Vermont Tap House planned for Midway Diner buildingBy Gordon Dritschilo
Staff Writer | November 20,2013Anthony Edwards / Staff Photo
The former Midway Diner on South Main Street closed to make way for IHOP, but the plan has changed to bring in Vermont Tap House instead.The Midway Diner will become a gastropub instead of an IHOP.
The Rutland institution on South Main Street closed during the summer in order to make way for the international pancake house chain, but an application with the city zoning office indicates that plan has been abandoned in favor of a second location for Vermont Tap House.
Vermont Tap House, which features a menu heavy on Vermont products and specializing in wood-fired pizza, opened in Williston in August. It is owned by the same family consortium that owns the South Burlington IHOP.
Calls to the Chittenden County restaurants were referred to Sam Handy, who could not be reached for comment. Frank Trombetta of Midway Oil, which owns the Midway Diner property, did not immediately return a call seeking comment Tuesday.
Handy was the longtime owner of the Rutland Ponderosa and has repeatedly tried to bring IHOP to the city. He signed a lease on the Midway property in August, saying he expected to reopen it as an IHOP in November.
The Midway was opened as an iconic Pullman railcar-style diner in 1947. That building was sold and removed in 1996, replaced by the current structure, set farther back from the road than its predecessor. Midway was open around the clock for much of its history — making it a favorite for local youth too young for the bar scene.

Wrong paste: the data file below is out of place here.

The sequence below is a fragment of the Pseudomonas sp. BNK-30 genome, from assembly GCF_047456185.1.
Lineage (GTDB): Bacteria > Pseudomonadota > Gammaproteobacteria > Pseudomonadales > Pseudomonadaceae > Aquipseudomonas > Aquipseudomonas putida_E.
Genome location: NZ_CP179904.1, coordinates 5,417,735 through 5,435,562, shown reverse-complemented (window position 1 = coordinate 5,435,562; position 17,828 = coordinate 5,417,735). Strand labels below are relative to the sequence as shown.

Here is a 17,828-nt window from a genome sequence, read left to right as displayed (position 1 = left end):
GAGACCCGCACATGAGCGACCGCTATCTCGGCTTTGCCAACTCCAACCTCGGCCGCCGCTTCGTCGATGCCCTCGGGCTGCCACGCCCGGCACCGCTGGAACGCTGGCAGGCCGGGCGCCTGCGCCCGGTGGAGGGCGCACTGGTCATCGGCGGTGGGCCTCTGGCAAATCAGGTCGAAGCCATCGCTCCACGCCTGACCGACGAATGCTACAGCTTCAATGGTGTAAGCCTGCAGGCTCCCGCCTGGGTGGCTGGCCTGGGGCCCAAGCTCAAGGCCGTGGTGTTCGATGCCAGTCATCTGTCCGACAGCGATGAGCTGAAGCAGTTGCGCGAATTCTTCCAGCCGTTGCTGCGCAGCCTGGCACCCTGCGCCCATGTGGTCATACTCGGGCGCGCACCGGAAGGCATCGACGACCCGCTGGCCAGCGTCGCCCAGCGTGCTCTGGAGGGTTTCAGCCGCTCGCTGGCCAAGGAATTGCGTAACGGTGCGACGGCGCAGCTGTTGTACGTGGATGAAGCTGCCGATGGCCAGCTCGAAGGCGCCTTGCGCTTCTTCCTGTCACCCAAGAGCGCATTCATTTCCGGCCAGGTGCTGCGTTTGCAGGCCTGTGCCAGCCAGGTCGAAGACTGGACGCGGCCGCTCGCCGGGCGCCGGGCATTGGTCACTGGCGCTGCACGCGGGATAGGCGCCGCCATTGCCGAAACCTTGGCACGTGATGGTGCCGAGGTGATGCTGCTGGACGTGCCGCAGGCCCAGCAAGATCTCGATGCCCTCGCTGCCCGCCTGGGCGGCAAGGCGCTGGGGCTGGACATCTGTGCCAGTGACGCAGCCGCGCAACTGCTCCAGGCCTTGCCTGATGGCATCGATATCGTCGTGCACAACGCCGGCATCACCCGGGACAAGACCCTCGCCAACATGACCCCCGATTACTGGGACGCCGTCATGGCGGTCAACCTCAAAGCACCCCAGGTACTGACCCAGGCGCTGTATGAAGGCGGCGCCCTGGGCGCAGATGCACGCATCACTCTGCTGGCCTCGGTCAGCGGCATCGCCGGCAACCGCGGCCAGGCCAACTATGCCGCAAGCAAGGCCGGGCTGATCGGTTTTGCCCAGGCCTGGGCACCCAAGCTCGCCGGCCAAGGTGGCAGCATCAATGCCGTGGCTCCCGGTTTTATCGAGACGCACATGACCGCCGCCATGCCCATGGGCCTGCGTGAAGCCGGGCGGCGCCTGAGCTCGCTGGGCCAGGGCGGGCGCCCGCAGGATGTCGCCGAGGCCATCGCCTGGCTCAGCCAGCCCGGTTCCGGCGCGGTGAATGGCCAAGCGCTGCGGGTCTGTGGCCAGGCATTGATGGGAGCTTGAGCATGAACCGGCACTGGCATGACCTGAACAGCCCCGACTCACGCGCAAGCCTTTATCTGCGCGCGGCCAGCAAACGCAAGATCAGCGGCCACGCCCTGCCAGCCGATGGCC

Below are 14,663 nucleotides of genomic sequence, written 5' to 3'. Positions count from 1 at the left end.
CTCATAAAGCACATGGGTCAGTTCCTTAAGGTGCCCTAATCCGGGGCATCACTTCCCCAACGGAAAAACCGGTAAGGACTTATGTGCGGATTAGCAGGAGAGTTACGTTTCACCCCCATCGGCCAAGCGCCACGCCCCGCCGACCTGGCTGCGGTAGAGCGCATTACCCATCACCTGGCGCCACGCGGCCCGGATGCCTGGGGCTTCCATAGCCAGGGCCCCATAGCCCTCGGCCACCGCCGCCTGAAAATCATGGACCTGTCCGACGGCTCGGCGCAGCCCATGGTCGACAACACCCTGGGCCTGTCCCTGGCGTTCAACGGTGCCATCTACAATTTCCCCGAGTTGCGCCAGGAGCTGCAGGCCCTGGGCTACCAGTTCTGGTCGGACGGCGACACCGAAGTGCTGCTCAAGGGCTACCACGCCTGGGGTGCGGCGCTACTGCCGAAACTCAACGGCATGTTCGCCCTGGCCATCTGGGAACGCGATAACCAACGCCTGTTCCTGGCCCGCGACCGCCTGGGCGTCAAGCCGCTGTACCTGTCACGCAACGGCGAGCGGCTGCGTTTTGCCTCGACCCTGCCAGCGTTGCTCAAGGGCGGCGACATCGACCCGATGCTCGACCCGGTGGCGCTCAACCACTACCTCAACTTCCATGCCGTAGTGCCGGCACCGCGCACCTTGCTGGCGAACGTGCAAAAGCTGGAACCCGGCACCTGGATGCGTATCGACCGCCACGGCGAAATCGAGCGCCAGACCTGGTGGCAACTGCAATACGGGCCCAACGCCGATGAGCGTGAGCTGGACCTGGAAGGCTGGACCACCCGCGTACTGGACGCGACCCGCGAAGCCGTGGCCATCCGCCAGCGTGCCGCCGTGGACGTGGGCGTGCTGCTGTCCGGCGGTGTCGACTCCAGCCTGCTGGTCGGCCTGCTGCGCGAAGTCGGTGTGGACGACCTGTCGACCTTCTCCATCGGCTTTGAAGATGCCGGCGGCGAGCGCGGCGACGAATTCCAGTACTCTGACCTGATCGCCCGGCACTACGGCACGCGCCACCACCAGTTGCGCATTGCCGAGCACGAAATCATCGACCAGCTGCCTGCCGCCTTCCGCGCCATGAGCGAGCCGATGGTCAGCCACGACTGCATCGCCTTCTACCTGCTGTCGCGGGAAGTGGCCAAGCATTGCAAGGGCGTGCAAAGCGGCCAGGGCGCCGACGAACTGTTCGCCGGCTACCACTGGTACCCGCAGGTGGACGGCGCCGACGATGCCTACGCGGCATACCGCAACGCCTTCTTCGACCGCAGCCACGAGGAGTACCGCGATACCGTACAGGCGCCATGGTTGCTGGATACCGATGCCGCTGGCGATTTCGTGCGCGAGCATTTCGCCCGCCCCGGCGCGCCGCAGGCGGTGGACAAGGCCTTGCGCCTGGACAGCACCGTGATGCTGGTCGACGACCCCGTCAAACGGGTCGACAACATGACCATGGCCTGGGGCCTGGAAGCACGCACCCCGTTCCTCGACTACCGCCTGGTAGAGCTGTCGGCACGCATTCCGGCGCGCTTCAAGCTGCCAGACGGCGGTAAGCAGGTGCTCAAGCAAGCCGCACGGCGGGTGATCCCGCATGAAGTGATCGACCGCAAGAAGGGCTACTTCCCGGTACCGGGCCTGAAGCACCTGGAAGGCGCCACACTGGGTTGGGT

Handy signed a lease on the property in August, and the diner closed shortly after.
The city zoning application calls for interior renovations to the building.
@Tagline:firstname.lastname@example.orgMORE IN This Just In(Editor’s note: This is the first in a five-part series looking into the investigation of... Full StoryMORETOWN — An invite into the Moretown home of Emily Johnson and Brian Mohr shows that they live... Full Story
- Most Popular
- Most Emailed
- TOMORROW'S HEADLINES TODAY: On Jan. 31, 2002, Berkshire Armored Car Co. in Rutland's Howe Center was robbed of $1.9 million. Brent Curtis reports some of the surprising details he found in 10 years of FBI investigation files in a 5-part Herald series.
- RICHARD'S POOR ALMANACK: In 1835, deranged house painter attempts to kill Pres. Andrew Jackson; in 1969, Beatles play last live public performance on roof of Apple Corps building, London; in 1935, poet Richard Brautigan born in Tacoma, Washington.
- TOMORROW'S HEADLINES TODAY: Maple syrup standards revised to match international standards; city must decide how best to use $300K in leftover sewer project money; Bryanna Allen reports on funding proposal for solar projects; local agency gets HUD money.
- RICHARD'S POOR ALMANACK: On this day in 1393, quick thinking teen girl saves King Charles IV of France from burning alive at masquerade ball; in 1760, Vermont town of Pownal created by N.H. Gov. Benning Wentworth; Canuplin, Filipino movie star, born.
- RICHARD'S POOR ALMANACK: On this day, 1700, Cascadia Earthquake, Magnitude 9 plus, strikes West Coast with tsunami effects felt as far away as Japan; in 1885, troops loyal to Sudanese Mohammad Ahmad conquer Khartoum; in 1992, Boris Yeltsin untargets U.S.
- RICHARD'S POOR ALMANACK: On this day in 971 AD, Southern Han war elephant corps defeated by Song Dynasty troops bowmen; in 1870, Montana, Marias massacre, U.S. kills 173 Native Americans; in 1941, Charles Lindbergh recommends neutrality pact with Nazis.